Monday, 30 August 2010

There were these three friends ...

Rogate Mshana preached on justice and greed this morning, inspired in part by the harsh words of Psalm 12 and the hopeful but judging words of Habakkuk.

The faithful are people who show faith, are loyal, show awareness of the truth and are trustworthy. They keep their promises and “walk the talk”. The faithful are those who uphold the truth and stand for the accuracy of facts. Of course the term “faithful” also refers to those who believe in God. In short they are believers in a given religion. The text we have said together from Psalm 12 offers us a combination of these definitions of who the faithful are. As faithful believers, we should also seek to embrace the first meaning, by which I mean that as believers in God we need also to be people who show faith, loyalty, keep promises and are trustworthy. What is interesting is that there are many who are not believers but are faithful in the sense that they embrace the values just described.

Rogate always adds a story from the oral tradition when he speaks and this morning was no different. He challenged us to think about whether as Christians we accommodate the world or try to stay true to the gospel.
There were three Christian friends who set out on a long journey together in an African country which was a majority Muslim country, we'll call them John, Andrew and Peter. They walked far through quite desolate country and were tired and hungry as they approached civilisation. John and Peter realised though that the house they were going in to in the village they were approaching would be a Muslin household and they decided to change their names and become Abdullah and Saheed. Andrew decided to keep his name and remain Andrew. They were welcomed into the household early in the afternoon, tired and hungry. However, as it was Ramadan only Andrew was offered food to eat. The two friends who had changed their names to fit in had to wait until sundown for food ...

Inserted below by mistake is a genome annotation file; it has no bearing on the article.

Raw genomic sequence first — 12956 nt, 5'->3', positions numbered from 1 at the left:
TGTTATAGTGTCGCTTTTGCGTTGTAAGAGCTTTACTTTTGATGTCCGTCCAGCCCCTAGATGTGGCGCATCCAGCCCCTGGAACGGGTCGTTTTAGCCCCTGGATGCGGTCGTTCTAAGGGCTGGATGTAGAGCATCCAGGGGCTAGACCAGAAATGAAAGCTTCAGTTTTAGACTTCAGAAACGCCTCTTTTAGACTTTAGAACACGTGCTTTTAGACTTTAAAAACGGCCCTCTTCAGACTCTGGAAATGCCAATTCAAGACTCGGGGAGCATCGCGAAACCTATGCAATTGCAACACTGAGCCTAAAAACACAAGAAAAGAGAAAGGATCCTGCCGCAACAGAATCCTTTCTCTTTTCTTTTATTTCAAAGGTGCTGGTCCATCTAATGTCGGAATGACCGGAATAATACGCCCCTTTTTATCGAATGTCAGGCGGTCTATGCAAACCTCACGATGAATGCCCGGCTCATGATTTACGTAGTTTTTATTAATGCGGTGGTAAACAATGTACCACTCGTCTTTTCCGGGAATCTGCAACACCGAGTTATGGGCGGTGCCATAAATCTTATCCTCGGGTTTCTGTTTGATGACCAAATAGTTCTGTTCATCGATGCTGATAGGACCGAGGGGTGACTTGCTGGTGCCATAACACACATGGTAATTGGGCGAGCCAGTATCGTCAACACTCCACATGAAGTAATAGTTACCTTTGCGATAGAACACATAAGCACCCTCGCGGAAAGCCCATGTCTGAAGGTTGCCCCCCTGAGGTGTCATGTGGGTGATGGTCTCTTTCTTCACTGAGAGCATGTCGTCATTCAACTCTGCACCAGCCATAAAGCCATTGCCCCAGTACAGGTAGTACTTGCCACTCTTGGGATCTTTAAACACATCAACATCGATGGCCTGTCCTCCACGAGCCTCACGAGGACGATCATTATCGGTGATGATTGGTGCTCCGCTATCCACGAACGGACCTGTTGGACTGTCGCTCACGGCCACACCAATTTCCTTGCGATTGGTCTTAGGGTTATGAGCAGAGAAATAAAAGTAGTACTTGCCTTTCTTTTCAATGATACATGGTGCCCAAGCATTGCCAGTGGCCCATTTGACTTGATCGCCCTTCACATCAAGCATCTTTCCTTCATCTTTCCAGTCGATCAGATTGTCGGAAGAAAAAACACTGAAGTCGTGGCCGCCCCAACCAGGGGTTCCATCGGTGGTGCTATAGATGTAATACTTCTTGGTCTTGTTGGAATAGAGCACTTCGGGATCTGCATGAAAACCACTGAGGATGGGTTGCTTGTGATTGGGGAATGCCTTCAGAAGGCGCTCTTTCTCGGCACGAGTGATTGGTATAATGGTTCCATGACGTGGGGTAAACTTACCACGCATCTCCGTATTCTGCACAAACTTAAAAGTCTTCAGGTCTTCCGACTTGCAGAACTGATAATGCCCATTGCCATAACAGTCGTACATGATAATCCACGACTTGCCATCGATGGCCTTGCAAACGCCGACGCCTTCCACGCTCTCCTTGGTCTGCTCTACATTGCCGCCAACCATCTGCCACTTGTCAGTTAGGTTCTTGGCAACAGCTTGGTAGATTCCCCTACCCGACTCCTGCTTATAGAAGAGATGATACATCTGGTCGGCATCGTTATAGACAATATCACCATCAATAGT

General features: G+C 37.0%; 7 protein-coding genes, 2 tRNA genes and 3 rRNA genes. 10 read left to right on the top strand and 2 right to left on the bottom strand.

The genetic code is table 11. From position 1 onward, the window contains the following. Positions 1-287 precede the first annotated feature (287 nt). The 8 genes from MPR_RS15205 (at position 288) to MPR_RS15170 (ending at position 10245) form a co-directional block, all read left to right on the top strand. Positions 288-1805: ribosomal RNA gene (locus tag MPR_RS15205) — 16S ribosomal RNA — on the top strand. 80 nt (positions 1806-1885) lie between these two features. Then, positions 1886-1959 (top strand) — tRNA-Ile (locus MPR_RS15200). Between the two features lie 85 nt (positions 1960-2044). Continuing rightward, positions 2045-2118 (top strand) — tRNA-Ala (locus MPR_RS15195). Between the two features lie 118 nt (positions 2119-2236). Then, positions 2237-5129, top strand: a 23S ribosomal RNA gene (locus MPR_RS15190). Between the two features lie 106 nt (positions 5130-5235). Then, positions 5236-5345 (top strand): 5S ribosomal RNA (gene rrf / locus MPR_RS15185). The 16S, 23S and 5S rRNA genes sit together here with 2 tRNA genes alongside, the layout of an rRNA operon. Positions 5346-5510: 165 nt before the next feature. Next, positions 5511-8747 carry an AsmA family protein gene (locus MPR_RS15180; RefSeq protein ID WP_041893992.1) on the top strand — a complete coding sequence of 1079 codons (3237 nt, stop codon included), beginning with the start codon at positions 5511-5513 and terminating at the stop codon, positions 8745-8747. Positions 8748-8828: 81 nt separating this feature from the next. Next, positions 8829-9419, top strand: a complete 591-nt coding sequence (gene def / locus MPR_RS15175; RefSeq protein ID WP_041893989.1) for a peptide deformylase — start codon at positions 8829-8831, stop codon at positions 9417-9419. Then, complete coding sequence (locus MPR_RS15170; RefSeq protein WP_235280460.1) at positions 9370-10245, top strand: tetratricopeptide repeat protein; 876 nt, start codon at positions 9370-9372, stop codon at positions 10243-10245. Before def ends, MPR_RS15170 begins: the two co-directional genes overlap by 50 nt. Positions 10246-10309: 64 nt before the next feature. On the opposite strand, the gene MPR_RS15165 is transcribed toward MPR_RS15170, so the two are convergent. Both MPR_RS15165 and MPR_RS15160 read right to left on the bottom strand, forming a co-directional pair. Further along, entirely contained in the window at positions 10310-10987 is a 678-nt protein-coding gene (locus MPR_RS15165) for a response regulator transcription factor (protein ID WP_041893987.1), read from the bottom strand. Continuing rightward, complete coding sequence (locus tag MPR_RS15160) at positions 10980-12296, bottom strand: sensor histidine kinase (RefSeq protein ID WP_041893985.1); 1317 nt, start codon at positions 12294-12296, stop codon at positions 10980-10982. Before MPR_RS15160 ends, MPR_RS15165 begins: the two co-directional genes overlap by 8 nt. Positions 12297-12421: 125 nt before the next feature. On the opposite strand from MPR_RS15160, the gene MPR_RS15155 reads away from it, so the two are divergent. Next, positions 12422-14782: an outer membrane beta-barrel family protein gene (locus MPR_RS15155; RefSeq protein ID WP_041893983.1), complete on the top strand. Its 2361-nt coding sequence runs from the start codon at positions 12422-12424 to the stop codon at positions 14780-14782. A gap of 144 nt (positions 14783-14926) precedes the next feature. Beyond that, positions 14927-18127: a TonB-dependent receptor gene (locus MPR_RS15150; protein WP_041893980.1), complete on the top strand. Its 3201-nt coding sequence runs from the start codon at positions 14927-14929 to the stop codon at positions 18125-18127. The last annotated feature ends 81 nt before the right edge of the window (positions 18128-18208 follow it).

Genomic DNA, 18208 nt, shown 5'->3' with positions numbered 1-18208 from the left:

Rogate told his story with a smile and didn't try to get any moralistic message out of it - it spoke volumes about hospitality, and challenged us to think in many ways about what part of ourselves we change in order to "adapt" the values of the gospel to society.

Rogate ended by saying:

This is where the ecumenical movement has to stand firm, to take on itself the mandate given by God through the prophets such as Habbakuk, to rekindle the faithful to do the right thing. The ecumenical movement cannot be vague – the prophets were not! The ecumenical movement cannot be double hearted when it speaks about eradicating poverty and working for justice – the prophets were not. The ecumenical movements must not stop calling evil and greed by their name – the prophets did not. Simply put, the ecumenical movement has to be faithful to the mandate that comes down to us as Christians from the prophets and the psalmists and most of all through the life and message of Jesus Christ, the liberator.

Full text of the sermon here, liturgy here.